There is a lot of sentiment expressed about guitar amps, specially the tube variety, that have been knocking around (and knocked around) since the 1950s. Ever since Leo Fender designed the very first commercially available power guitar amplifiers, guitarists have developed a love affair with tube /valve guitar amps, which on the face of it appears to defy logic or reason, but why should logic or reason apply to artistic expression. The fundamental style of tube amps has changed hardly any since those early designs in the fifties and sixties, Shanling A3.2 Amplifier yes but the fundamental principles are similar.
As one article put it:…”So how is it that the 1950’s design got it so right that it must be still relevant today? Was it luck? Or were they created by geniuses throughout the day? I love to think it’s some both…the vast majority of players prefer valve designs for guitar amplifiers, and there are a few reasons for this particular”
Could it be really so black and white, did they have it right first time and haven’t been able to improve on it since or exist other aspects worth looking at. The things they did was build amps utilizing the only technology available at the time. The guitarists of the time pushed the technology towards the limits and beyond, developing their SOUND. If the guitar amp didn’t satisfy the guitarists expectations they modified or added enhancements to attain their sound (such enhancements including making holes inside the amp speakers) Then when the electronic revolution which had been the solid state amp arrived within the late sixties, there was no competition, the warmer richer sound from the valves was preferred by the MingDa MC368-B902 KT90 Tube Amp to the “harsher” or even more “brittle” sound from the transistor guitar amp.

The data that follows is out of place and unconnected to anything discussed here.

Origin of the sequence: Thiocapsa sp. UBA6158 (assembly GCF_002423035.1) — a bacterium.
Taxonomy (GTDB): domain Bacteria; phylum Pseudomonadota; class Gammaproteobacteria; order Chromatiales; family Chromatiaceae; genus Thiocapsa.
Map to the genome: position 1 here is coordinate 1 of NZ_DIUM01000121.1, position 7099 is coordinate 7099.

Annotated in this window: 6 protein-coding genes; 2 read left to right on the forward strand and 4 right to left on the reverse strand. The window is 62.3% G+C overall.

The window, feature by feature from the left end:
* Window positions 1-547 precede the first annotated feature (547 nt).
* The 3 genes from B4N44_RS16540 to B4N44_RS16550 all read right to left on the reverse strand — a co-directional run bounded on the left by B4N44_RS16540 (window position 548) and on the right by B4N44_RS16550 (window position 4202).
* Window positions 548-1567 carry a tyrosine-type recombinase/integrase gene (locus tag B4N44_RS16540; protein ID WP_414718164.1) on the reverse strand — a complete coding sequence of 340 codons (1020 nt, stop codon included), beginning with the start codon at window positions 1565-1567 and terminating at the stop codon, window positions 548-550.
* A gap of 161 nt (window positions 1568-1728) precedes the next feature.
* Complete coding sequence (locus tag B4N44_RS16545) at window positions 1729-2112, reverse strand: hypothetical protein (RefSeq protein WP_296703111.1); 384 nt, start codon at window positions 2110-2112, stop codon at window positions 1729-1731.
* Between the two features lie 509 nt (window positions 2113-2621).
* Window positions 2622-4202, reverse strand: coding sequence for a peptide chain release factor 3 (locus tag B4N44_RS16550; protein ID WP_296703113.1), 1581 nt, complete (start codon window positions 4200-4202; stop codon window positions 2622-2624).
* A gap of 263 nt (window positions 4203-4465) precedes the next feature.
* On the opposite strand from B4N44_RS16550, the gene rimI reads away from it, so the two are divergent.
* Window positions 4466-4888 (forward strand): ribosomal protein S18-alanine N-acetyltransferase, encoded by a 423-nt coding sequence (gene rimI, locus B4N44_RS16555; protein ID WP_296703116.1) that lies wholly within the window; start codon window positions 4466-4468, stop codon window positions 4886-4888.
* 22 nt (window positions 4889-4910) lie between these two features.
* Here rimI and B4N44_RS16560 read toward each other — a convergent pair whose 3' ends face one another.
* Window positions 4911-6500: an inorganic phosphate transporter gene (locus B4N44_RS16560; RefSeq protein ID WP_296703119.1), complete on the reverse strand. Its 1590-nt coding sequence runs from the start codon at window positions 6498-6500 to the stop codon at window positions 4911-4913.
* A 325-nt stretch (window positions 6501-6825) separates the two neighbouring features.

It’s well known that there was still a definite audible difference between tube amps and solid state amps, specially when a tube amp was pushed hard and being played by a blues guitarist. The soft clipping overdrive “tone” of any tube amp was most noticeable using a blues guitar players’ particular style of playing. Although it can be difficult to differentiate the clean setting of the tube guitar amp (without overdrive) spanning a solid state amp, or perhaps the high gain setting of a tube guitar amp using that of the solid state amp.
Audible differences apart will it be also not the case that most serious players developed “their sound” over a tube guitar amp and unless something emerged which sounded better than a tube guitar amp their preference vsyzzc always be for the tube amp. These people could afford the additional expense and therefore the sentimental attachments. Thinking about the rate of continuing development of the microelectronic industry (they can put 2 billion transistors into a location smaller than a guitar pick) provides the time not arrived if the tube amp might might finally be superseded.
Talking to younger emerging players these days there appears to be a preference for your latest modeling guitar amps. Obviously expense is always a consideration and emerging artists will always be strapped for cash, but similar to their guitar heroes of the sixties and seventies, they’ll improvise, develop their sound, but unlike their heroes they’ll be able to store that sound and maybe several others on the press of a button. The XIANGSHENG DA-05B DAC enables the guitarist to generate multiple sounds replicating the sound of a variety of different guitar amps. One guitar amp can be made to sound like any vintage tube guitar amp and the setting save and implemented on the press of a button. The article quoted earlier also stated:
“When a new design becomes available that sounds better than an excellent guitar plugged direct into a good valve amplifier, guitarists will purchase it and proceed”